Before our GOTY coverage kicks off in earnest, we wanted to shout out a handful of excellent games from 2021 you may yet have heard of. Every game mentioned in this series is top tier, so if any sound even remotely up your alley, it’s an easy recommendation.
For Your Consideration - Opus: Echo of Starsong
The best way to describe how OPUS: Echo of Starsong made me feel is this: after finishing the prologue chapter, I immediately turned the game off, opened Steam, and bought every game that developer SIGONO Inc. has ever released.
OPUS: Echo of Starsong is the third in a line of games in the same expansive OPUS universe, each of which is an entirely standalone story. There is no pre-requisite for jumping straight into Starsong. It’s a journey that doesn’t just stand on its own two feet, but a story that rivals the sci-fi classics of you already know and love.
Formed from a wholly original spacefaring adventure infused with feudalist ideals, Starsong focuses on the story of Jun, the exiled 8th son of a noble on a quest to restore his family’s status within the clan. To do so, he must seek out and find undiscovered asteroids filled with an invaluable resource to be mined and sold, bringing honour and prosperity back once more.
This premise is the driving force for the events of Starsong, but more importantly, the focus is more on character work and the growth of its cast. Early on, Jun crosses paths with Eda, a mysterious woman with the ability to locate these asteroids through the power of her voice – i.e. a starsong. There’s an entire history behind not only the characters you’ll be accompanying but the entire system of Thousand Peaks, that fleshes out these cool ideas and the impact they have had on the inhabitants of this world.
For a game so full of proper nouns, such an original premise and rich history and mythology, it never leaves you confused and disoriented. Not only is this emotionally resonant tale incredibly strong on its own, but it’s also backed up by some excellently paced and immersive world-building.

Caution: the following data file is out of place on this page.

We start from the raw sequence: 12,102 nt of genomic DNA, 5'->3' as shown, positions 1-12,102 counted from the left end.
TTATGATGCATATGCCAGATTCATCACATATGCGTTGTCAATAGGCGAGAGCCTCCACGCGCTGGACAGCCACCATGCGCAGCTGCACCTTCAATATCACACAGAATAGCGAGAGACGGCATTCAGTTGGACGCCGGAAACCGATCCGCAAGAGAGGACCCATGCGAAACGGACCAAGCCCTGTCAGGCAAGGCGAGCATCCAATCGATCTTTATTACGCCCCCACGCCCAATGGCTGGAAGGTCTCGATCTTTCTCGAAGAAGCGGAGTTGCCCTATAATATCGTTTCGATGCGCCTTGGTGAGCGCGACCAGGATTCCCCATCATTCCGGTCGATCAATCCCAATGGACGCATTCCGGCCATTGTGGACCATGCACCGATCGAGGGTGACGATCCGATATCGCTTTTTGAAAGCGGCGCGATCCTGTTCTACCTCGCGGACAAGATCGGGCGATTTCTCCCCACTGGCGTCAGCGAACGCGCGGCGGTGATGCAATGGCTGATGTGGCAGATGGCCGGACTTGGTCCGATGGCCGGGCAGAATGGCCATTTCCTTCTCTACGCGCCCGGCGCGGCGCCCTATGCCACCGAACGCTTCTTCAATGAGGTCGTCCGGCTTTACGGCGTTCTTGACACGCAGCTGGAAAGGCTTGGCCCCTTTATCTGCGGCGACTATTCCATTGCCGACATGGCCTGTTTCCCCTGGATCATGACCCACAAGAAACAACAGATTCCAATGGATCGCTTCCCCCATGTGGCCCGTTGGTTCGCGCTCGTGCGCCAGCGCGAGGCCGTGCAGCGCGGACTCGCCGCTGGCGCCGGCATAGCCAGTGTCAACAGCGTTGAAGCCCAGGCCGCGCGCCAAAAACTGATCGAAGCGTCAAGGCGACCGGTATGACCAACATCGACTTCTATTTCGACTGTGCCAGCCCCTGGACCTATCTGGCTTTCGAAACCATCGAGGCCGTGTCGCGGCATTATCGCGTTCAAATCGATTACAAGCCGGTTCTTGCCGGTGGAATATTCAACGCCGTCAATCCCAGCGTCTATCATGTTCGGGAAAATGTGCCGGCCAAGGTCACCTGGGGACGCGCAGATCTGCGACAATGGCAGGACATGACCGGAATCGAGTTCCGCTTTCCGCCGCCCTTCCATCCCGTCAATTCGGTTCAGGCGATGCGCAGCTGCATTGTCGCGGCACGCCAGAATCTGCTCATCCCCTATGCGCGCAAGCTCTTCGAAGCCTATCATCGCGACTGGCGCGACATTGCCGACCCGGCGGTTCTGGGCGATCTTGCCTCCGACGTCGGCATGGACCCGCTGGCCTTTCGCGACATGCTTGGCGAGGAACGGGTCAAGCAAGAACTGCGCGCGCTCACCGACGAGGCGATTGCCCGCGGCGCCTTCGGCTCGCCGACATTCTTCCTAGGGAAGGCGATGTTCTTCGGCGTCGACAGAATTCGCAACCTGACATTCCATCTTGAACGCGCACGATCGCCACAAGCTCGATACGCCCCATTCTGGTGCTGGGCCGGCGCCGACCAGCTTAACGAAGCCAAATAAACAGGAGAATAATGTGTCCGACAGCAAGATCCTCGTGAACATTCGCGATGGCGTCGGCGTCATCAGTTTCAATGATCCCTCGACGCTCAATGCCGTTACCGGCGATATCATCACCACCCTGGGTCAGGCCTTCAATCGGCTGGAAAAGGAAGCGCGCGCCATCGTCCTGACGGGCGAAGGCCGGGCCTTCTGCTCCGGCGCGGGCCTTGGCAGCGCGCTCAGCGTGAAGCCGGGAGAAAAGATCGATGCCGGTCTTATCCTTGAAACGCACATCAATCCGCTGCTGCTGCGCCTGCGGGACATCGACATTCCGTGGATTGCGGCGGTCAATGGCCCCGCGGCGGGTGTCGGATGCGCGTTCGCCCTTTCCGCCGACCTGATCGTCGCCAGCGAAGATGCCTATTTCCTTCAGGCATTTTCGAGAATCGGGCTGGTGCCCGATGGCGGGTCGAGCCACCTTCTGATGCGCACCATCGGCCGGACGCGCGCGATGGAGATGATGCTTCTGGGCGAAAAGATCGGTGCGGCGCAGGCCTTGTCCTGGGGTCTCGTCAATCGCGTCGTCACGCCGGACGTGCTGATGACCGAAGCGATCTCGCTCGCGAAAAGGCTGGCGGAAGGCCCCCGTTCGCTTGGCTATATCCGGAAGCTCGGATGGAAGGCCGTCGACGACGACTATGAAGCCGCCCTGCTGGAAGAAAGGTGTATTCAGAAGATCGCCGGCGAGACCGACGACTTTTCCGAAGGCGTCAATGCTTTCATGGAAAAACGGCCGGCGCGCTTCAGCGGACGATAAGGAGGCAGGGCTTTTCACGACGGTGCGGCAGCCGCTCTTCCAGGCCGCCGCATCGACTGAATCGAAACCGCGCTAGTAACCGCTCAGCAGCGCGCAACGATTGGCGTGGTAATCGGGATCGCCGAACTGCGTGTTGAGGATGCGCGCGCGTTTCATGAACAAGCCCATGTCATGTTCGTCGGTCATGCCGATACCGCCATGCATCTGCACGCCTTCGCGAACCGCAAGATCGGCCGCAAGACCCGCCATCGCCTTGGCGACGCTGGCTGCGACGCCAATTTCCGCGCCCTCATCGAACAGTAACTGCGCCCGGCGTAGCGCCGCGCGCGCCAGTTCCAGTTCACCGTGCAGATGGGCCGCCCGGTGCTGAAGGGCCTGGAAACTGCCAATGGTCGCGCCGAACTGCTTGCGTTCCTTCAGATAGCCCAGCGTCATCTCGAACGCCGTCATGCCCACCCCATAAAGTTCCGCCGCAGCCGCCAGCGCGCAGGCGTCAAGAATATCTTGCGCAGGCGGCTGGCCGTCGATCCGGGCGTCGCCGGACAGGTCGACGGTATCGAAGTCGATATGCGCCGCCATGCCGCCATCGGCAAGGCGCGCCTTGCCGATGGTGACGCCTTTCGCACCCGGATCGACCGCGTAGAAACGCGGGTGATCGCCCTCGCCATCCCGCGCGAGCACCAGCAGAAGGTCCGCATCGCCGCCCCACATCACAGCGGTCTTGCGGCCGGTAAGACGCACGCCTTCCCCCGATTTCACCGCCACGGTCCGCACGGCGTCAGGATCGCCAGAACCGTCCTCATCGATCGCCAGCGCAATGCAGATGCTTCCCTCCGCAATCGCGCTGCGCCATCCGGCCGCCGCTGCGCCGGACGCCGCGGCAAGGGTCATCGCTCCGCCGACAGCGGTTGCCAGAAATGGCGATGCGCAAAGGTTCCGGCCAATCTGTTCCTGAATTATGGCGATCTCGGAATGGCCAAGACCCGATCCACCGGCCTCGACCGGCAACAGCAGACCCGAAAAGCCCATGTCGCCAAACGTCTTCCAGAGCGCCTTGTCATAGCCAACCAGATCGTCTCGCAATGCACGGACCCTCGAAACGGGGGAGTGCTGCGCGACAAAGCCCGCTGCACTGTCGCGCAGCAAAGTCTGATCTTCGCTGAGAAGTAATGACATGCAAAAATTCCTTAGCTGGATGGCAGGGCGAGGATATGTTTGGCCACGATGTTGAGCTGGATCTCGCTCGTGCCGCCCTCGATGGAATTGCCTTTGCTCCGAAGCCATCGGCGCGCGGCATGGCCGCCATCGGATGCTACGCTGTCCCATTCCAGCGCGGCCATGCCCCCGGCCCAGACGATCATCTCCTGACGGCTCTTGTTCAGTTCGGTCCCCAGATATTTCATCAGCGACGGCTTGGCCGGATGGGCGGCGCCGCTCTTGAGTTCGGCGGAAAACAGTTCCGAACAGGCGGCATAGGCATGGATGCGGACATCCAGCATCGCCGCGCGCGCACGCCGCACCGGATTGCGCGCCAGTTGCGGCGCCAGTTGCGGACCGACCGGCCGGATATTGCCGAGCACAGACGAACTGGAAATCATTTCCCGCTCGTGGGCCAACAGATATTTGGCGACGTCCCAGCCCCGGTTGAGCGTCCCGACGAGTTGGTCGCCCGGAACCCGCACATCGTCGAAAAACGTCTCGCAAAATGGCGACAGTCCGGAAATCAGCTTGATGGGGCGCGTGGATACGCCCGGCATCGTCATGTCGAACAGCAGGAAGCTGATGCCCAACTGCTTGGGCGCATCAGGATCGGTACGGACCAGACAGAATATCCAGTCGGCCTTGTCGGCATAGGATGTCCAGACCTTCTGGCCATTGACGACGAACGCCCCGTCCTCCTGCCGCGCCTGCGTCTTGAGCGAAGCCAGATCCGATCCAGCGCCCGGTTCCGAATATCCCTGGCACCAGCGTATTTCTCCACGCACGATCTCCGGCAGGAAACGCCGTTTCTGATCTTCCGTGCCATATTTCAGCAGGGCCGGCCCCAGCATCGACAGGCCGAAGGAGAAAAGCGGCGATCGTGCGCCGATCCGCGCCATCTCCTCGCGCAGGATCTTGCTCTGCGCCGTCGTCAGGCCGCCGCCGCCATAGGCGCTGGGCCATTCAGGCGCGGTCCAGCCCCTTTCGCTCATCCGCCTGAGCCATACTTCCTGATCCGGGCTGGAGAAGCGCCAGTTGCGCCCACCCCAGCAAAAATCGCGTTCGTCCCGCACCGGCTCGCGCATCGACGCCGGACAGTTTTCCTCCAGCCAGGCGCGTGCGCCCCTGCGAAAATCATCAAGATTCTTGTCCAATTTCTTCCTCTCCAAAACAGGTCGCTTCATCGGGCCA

Much of the game is focused more on the relatively linear narrative, doled out through visual novel style segments, item descriptions and evocative location descriptors. This is broken up by a few different modes of gameplay; a few bespoke side scrolling sections involving puzzles, along with some space exploration – moving point to point on a map, with some light resource management thrown into the mix.
These light interactive elements keep this journey from being just a straight A to B story that you are clicking through, transforming it into a vehicle for connection to the characters through interactivity. None of it is all that strenuous – managing armour, fuel and exploration kits while upgrading your ship over time gives a sense of progression alongside Jun and Eda’s growth. Simultaneously, the collection and use of different starsongs in the 2D sections binds you to our protagonist and the crew.
It’s through these starsongs, and Eda’s voice in particular, where the veil drops in it’s entirety. Hearing the notes spring forth as she locates the next asteroid produces some of the most hauntingly beautiful melodies I’ve heard in a long while. All of the sound design is wonderful, in fact; the sparse piano keys played when booting up the game immediately sparked overwhelmingly positive memories of Nier Automata in my mind.
Playing OPUS: Echo of Starsong is like sitting down with a brilliant novel no one else has heard of. Only here, the light puzzle-solving and exploration you do helps drive connections to these wonderfully written characters even deeper. There’s a good reason why this game sits at a “97% – Overwhelmingly Positive” on Steam.
If you’re looking for a fantastically written sci-fi story to get lost in, OPUS: Echo of Starsong might just be the one to not only hook you in but bring a tear to your eye.